The Unknown: The Red Line.
  The Bread Company is a vaguely hoity-toity type establishment where we had fondue and beer with Michael Bérubé and Cary Nelson. They’ve got a real nice selection of breads, beers, fruits and cheeses. William had some kind of black beer (I think that’s what it was called, too, “Black Beer”) while Dirk, I and Bérubé each had fine foaming mugs of Alpha King Ale (big pint glasses—chilled).

We weren’t just having beer with Nelson and Bérubé because they were left wing intellectuals who generally sympathized with our goals in terms of restructuring American society. We wanted to talk to them, and they wanted to talk to us, because they were literary critics and every movement needs a couple of decent critics to describe how important literature is to society as a whole and to assure that the work of its writers will be taught well after the writers themselves are dead. Things hadn’t turned out so well with McCaffery in San Diego, but we thought Bérubé appealed to a wider audience anyhow. If McCaffery felt slighted, they could always take turns.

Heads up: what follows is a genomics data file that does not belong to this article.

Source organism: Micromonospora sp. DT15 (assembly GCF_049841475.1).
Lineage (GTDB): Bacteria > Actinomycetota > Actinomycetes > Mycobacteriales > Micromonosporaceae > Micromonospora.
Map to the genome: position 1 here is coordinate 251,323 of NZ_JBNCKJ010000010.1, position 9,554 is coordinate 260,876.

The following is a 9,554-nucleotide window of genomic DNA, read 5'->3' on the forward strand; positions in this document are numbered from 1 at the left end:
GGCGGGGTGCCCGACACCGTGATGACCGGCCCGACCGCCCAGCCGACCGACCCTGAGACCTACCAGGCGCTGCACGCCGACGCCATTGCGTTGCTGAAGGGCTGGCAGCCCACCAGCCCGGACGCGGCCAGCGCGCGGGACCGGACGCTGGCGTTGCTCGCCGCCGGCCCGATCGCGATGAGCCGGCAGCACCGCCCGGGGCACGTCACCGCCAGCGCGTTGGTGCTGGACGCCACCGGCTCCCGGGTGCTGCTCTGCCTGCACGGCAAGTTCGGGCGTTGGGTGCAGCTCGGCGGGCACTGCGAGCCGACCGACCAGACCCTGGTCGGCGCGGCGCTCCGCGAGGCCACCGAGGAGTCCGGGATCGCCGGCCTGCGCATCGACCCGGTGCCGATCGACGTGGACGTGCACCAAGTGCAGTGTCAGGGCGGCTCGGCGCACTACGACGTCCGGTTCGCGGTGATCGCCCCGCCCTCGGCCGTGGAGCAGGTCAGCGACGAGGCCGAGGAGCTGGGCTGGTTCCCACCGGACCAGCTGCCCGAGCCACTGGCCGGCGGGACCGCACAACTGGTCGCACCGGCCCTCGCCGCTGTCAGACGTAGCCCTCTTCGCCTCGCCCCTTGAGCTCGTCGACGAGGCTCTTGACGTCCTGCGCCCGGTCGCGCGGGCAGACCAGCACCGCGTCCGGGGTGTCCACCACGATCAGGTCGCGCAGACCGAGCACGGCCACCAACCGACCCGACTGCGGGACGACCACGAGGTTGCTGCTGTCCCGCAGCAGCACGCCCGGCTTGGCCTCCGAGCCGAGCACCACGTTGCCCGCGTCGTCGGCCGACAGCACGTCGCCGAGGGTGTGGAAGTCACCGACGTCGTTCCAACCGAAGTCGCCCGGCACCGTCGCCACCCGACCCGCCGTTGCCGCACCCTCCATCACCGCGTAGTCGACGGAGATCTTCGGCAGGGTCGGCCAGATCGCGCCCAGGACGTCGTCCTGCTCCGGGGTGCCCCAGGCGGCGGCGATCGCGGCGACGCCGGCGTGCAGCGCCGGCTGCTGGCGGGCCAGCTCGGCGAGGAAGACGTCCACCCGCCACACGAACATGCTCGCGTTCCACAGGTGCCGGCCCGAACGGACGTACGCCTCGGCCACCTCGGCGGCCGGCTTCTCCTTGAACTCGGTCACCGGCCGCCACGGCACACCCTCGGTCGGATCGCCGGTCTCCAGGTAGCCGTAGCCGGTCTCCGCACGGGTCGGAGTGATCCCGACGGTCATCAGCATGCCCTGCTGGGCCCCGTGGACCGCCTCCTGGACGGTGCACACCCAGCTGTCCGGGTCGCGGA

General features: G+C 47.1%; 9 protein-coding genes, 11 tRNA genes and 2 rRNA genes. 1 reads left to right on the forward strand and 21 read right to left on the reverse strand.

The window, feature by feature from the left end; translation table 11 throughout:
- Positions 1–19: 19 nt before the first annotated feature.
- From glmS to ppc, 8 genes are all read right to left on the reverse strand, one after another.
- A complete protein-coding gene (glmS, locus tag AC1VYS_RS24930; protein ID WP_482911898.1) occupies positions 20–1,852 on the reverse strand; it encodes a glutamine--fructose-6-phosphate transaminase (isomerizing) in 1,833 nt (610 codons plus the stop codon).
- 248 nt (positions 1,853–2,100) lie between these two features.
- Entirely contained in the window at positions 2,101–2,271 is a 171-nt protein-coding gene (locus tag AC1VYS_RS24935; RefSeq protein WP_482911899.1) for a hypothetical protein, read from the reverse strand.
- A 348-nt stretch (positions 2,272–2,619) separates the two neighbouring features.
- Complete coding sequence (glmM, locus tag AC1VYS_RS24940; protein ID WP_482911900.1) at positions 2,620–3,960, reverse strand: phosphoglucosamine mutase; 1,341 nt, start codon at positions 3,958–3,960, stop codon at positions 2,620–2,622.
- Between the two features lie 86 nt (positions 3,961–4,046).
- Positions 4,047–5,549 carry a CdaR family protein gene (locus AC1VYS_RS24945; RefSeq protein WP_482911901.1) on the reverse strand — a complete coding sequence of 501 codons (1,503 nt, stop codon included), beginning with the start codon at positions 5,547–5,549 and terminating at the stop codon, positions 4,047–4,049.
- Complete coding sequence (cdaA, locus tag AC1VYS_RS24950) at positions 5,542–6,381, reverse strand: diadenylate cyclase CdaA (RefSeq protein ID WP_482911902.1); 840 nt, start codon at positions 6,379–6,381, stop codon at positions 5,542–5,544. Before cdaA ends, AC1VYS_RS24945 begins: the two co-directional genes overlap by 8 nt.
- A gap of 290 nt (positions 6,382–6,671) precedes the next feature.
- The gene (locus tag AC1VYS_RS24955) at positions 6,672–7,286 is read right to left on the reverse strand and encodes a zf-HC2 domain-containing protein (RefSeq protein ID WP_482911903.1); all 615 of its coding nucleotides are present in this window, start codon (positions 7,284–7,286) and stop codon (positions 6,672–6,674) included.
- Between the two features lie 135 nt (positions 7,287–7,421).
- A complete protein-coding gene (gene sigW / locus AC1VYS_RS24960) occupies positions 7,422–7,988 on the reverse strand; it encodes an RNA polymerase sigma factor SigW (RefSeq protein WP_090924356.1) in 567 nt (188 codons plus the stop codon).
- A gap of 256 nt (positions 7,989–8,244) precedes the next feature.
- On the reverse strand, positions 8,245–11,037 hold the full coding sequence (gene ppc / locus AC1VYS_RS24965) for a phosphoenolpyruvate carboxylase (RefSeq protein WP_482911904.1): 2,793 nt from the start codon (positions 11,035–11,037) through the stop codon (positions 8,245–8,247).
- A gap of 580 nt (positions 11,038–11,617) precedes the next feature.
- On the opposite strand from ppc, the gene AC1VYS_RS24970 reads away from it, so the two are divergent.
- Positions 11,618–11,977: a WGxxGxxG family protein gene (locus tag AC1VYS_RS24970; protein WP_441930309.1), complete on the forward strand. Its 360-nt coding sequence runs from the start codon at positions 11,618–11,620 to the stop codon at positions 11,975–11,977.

Nelson is a jovial, Falstaffian man, full of fire and revolution. Bérubé is hyperkinetic, a whirling dervish of a man who fed the jukebox full of Motown and was able to deconstruct the entire ironic structure of our gathering within that particular restaurant in that particular moment in the history of American society within two minutes flat, so we wouldn’t have to dwell on it when the conversation turned to the topic of serious literary criticism of The Unknown: An Anthology. And serious literary criticism of The Unknown: The Criticism. And, of course, the hypertext. Which everybody really wanted to talk and write about which is fine but hey, Michael, I said, hey, let’s not forget that the hypertext was basically a publicity stunt for the anthology itself.



sickening decadent hypertext novel META fiction al bull shit sort of a doc ument ary corr e spond ence art is cool look at art live read ings